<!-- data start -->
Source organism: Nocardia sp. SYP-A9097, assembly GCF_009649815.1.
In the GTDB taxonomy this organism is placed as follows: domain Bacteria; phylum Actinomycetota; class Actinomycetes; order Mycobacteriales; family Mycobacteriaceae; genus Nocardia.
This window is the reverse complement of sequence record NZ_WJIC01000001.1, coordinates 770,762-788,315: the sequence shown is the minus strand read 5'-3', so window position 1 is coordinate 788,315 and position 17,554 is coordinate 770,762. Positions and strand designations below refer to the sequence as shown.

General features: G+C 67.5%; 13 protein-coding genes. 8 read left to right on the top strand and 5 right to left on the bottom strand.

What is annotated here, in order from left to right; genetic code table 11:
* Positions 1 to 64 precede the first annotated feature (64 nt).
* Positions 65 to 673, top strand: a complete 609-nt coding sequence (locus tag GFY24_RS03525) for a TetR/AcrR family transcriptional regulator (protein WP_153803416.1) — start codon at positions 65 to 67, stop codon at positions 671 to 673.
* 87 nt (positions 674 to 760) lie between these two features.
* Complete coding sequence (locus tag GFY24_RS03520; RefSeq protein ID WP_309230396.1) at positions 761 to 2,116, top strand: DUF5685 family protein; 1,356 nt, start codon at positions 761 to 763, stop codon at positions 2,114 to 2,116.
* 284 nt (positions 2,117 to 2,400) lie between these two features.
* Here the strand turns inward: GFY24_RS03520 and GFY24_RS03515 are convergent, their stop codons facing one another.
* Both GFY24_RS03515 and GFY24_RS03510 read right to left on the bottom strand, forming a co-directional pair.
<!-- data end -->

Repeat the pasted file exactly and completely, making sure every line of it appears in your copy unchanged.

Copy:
Source organism: Nocardia sp. SYP-A9097, assembly GCF_009649815.1.
In the GTDB taxonomy this organism is placed as follows: domain Bacteria; phylum Actinomycetota; class Actinomycetes; order Mycobacteriales; family Mycobacteriaceae; genus Nocardia.
This window is the reverse complement of sequence record NZ_WJIC01000001.1, coordinates 770,762-788,315: the sequence shown is the minus strand read 5'-3', so window position 1 is coordinate 788,315 and position 17,554 is coordinate 770,762. Positions and strand designations below refer to the sequence as shown.

General features: G+C 67.5%; 13 protein-coding genes. 8 read left to right on the top strand and 5 right to left on the bottom strand.

What is annotated here, in order from left to right; genetic code table 11:
* Positions 1 to 64 precede the first annotated feature (64 nt).
* Positions 65 to 673, top strand: a complete 609-nt coding sequence (locus tag GFY24_RS03525) for a TetR/AcrR family transcriptional regulator (protein WP_153803416.1) — start codon at positions 65 to 67, stop codon at positions 671 to 673.
* 87 nt (positions 674 to 760) lie between these two features.
* Complete coding sequence (locus tag GFY24_RS03520; RefSeq protein ID WP_309230396.1) at positions 761 to 2,116, top strand: DUF5685 family protein; 1,356 nt, start codon at positions 761 to 763, stop codon at positions 2,114 to 2,116.
* 284 nt (positions 2,117 to 2,400) lie between these two features.
* Here the strand turns inward: GFY24_RS03520 and GFY24_RS03515 are convergent, their stop codons facing one another.
* Both GFY24_RS03515 and GFY24_RS03510 read right to left on the bottom strand, forming a co-directional pair.